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Challenges and Opportunities of Investing in the Lives and Livelihoods of India’s Poor during the COVID-19 Pandemic


30-year-old Sunita’s husband Bablu passed away during the second wave of COVID-19, leaving her and their three children behind. Bablu was a balloon seller. His death was sudden and cruel for the family that was struggling to get food on their plate during the lockdown. “We spent the money we received from World Vision India on the funeral ceremony. With the remaining we bought rations and balloons so that we could start the balloon selling business again,” said Sunita. Likewise Vishal used the cash provided to restart his ironing business in Delhi which was closed during the second wave and he had no choice but to return to his hometown in UP. As part of the recovery response to the COVID-19 pandemic and the lockdown, World Vision India provides support through cash and voucher program to help affected families revive their lost livelihood.

There are many people like Sunita’s and Vishal’s, who need a strong strategy and timely intervention to sustain their livelihoods affected by the COVID-19 pandemic. A webinar organized by World Vision India today, brought together experts across the country to delve upon the ‘Challenges and Opportunities in addressing the pandemic impacted livelihood crises’.

Sharing his views on the issue, Satoshi Sasaki, Deputy Director, ILO Decent Work Team for South Asia and Country Office for India said, “ILO was one of the first to identify that COVID 19 was not only a medical emergency but also an economic emergency. As the pandemic and livelihood crisis is evolving, the need to protect the most vulnerable becomes even more urgent and important. For millions of workers, no income means no food and no social security. Millions of MSME businesses around the country are struggling to thrive. So it is important to reactivate the country’s economy, which should follow a job-rich approach to promote green businesses, backed by stronger employment policies, especially for women, which is better-resourced and includes comprehensive social protection systems involving digital technology. International co-ordination on stimulus packages and debt relief measures. This will be also critical to making recovery effective and sustainable. International labour standards, which already enjoy tripartite consensus, can provide a framework.”

In May 2020, World Vision India conducted a rapid assessment across 118 districts from 24 states and 2 union territories (Delhi and Kashmir) to assess the impact of the COVID-19 pandemic, especially the lockdown, on agricultural production, livelihoods and food security, as well as awareness and receipt of government’s support during those challenging times. The findings highlighted that the livelihoods of more than 60% of parents or caregivers were fully or severely affected by the COVID-19 pandemic and further pointed out that, the daily workers who form the largest segment were the worst hit.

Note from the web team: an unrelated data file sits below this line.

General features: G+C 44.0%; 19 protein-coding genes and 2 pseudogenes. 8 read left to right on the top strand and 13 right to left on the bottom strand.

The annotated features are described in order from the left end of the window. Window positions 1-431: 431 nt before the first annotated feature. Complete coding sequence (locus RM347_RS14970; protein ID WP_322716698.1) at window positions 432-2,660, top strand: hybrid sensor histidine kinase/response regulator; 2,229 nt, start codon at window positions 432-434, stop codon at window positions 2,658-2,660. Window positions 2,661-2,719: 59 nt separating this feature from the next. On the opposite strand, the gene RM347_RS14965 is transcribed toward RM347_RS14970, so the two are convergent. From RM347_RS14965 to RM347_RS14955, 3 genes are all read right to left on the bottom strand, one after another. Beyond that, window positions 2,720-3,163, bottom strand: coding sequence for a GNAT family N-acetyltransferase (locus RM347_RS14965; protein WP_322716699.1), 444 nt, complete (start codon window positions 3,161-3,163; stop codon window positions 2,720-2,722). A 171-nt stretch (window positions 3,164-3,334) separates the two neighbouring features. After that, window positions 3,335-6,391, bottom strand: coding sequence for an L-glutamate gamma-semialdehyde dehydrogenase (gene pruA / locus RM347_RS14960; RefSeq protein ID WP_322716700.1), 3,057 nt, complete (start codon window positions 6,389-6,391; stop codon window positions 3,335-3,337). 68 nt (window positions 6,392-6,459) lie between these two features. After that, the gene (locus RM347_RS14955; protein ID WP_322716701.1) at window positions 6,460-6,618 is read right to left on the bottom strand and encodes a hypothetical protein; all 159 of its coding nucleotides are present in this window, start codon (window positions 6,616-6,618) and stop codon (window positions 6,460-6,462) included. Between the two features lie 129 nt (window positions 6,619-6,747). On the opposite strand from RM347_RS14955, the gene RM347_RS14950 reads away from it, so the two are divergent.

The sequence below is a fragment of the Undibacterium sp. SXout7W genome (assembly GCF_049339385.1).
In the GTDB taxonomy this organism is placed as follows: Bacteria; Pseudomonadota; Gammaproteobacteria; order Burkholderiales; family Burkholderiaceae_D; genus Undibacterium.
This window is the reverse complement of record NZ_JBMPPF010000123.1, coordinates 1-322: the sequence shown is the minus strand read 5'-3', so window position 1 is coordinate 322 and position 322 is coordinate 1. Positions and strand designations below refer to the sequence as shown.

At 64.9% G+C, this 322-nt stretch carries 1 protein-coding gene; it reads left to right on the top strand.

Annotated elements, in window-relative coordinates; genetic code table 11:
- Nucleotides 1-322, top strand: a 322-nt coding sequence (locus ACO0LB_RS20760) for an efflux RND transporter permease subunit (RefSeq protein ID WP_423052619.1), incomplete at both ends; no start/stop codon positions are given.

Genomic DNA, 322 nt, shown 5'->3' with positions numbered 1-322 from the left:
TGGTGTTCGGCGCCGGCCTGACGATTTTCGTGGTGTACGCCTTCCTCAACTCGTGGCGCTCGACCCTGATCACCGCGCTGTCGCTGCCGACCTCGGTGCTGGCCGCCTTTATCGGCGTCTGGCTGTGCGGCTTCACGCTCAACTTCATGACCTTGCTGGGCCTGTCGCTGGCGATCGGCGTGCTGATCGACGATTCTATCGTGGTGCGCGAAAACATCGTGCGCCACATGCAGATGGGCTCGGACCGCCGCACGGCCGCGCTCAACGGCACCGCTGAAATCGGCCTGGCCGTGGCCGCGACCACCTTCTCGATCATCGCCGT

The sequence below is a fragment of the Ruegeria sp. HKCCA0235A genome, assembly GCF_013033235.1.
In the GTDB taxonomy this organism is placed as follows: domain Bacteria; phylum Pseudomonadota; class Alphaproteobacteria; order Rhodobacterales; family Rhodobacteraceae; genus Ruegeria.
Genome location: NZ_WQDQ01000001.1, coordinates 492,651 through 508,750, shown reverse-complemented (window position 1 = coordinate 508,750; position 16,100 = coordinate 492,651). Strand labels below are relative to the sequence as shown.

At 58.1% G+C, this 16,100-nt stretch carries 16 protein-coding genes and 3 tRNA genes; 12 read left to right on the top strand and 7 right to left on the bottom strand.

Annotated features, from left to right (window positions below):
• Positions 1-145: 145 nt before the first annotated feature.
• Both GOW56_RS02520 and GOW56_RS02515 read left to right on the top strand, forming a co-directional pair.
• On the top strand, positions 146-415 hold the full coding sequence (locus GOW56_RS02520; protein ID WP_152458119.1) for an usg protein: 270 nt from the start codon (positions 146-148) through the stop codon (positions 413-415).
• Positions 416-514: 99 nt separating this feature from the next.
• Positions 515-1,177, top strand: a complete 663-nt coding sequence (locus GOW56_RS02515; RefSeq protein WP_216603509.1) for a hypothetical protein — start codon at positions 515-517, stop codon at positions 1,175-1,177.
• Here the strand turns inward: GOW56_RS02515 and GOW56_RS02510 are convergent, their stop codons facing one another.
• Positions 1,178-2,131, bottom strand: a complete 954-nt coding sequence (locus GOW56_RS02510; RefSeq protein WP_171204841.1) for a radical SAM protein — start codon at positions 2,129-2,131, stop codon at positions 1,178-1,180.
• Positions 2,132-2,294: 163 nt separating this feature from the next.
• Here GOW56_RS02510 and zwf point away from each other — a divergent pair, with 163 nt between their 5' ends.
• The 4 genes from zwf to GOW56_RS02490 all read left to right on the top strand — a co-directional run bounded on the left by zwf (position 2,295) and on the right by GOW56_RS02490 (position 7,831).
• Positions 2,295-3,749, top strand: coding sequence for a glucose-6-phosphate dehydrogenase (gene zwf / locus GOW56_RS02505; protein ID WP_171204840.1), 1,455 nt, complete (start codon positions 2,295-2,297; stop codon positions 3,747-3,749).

“The COVID-19 pandemic has impacted the lives and livelihoods of the most vulnerable in the country. This has had a direct bearing on the well-being of India’s most vulnerable children. Many of them face an uncertain future. To address the pandemic induced livelihood challenges, World Vision India has developed a multi-pronged approach which includes individual household food security, short term credit to farmers, livelihood support and facilitating communities to access economic stimulus packages,” said Madhav Bellamkonda, National Director & CEO, World Vision India.

The webinar brought together experts, activists, policymakers, networks and civil society members across the country. It aimed at consolidating efforts by different CSOs, government and other actors in building a collective channel of communication for integrated and more intense efforts, to promote livelihood opportunities for the rural and urban poor. It was also stressed that with the varied impacts of COVID-19, gender-aware interventions must strengthen the resilience of women in rural and agricultural livelihoods, both in recovering from COVID-19 and anticipating the next crisis. Other major recommendations include providing financial support for Micro Small and Medium Enterprise’s (MSME), setting up of Worker Facilitation Centres at district level, extending Pradhan Mantri Gareeb Kalyan Anna Yojana (PMGKAY) to all vulnerable populations along with universalizing Public Distribution System (PDS) and implement One Nation One Ration Card Scheme.

As a humanitarian relief organization, World Vision India not only provides immediate relief, it is committed to ensure that the affected communities get back on their feet through long-term rehabilitation initiatives. From October 2020 to March 2021, World Vision India has been supporting 2,11,30 households across the program implementation areas to ensure food security and have increased access to social safety nets through its COVID 19 relief response initiatives. Apart from that, 9158 small and marginalised farmers were assisted in agriculture production and 6174 marginalised families were supported with livelihood assets.